Addition of Folic Acid to Non-Wholemeal Wheat Flour & Bread: Have Your Say

Over 99% of British households buy bread and one quarter of all groceries in the four biggest UK supermarkets contain flour. 

Bread is an important food source for those with young families and anyone who is struggling with the cost of living.

The governments throughout the UK announced in September 2021 to go ahead with arrangements to require that folic acid is added to non-wholemeal wheat flour. The intention of the measure is to help prevent neural tube defects in foetuses. 

A consultation on proposed amendments to the Bread and Flour Regulations 1998 has been launched across the UK.

Geoff Ogle, Chief Executive Officer at Food Standards Scotland, explained:

“This consultation marks an important stage in the process of ensuring that the regulations covering bread and flour in Scotland, and the rest of the UK, are fit for purpose and, critically, support public health.

“A key part of this consultation is the addition of folic acid to help prevent foetal neural tube defects.  There is strong evidence that many such defects can be prevented by women increasing their intake of folic acid before conception and during the first 12 weeks of pregnancy.

“This consultation gives the public and stakeholders an opportunity to comment on all aspects of the proposed amendments to help shape the policy across the four nations.”

The 12-week consultation is being led by Department for Environment, Food and Rural Affairs (Defra), in collaboration with The Department for Health and Social Care (DHSC), Food Standards Scotland (FSS) and the Food Standards Agency (FSA) in Wales and Northern Ireland (NI).

It seeks views on proposals to make adjustments to the nutrients currently added to non-wholemeal wheat flour, and the addition of folic acid.

The addition of folic acid to help reduce the incidence of foetal neural tube defects follows a previous consultation and an agreement by the Scottish Government, UK Government and devolved administrations in Wales and Northern Ireland, to proceed with its mandatory fortification.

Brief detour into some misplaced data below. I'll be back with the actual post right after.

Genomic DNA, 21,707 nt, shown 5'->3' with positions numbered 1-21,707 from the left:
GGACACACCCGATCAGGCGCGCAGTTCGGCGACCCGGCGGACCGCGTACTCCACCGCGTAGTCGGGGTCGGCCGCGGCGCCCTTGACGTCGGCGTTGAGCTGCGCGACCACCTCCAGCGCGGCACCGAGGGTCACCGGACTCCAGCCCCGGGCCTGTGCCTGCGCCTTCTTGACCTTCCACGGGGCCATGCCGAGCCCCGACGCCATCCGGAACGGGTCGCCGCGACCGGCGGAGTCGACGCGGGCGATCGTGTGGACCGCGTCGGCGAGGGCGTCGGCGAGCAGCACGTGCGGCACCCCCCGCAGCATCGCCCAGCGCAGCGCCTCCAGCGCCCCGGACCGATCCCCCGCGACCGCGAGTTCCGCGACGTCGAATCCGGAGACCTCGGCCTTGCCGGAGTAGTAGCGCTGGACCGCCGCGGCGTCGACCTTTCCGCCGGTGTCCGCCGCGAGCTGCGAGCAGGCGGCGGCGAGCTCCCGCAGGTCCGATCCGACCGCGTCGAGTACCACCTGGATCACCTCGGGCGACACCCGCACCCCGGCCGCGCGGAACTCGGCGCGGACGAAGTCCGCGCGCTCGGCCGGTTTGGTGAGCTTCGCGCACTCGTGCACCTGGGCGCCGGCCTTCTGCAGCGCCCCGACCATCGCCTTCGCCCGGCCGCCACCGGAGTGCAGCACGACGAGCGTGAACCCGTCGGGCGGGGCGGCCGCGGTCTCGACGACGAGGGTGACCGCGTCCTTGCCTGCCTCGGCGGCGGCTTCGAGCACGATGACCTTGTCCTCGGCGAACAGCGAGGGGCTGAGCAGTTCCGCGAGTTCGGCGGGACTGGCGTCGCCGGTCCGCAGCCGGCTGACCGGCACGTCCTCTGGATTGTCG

Minister for Public Health in the Scottish Government , Maree Todd said:

“Scottish Ministers have long advocated mandatory folic acid fortification of flour as the best way to reduce the risk of potentially life-threatening spinal conditions in babies.

“Women who are pregnant or who are planning a pregnancy are advised to take folic acid supplements however, more than half of pregnancies are unplanned so fortification is an important measure which will help to raise folate levels and reduce the risk of neural tube defects.

“The measure would also help ensure that we reach women in areas of deprivation – where folic intake is lowest.

“This consultation is a further step towards achieving this commitment of mandatory flour fortification.”

You can find out more about the details of the consultation and take part by visiting the Defra website. The consultation closes on 23 November.

The purpose of the consultation is to ensure that the Bread and Flour Regulations are fit for purpose and support UK industry, while protecting consumers.

The objectives of the consultation are to:

Understand the preferences and views from interested parties on the policy proposals presented.
Assess whether the new proposals are suitable and reflective of the needs of UK industry, consumers and enforcement authorities.
Explore any unintended consequences of the new proposals that have not been considered.

Amending the Bread and Flour Regulations 1998 and the Bread and Flour Regulations (Northern Ireland) 1998 DEFRA

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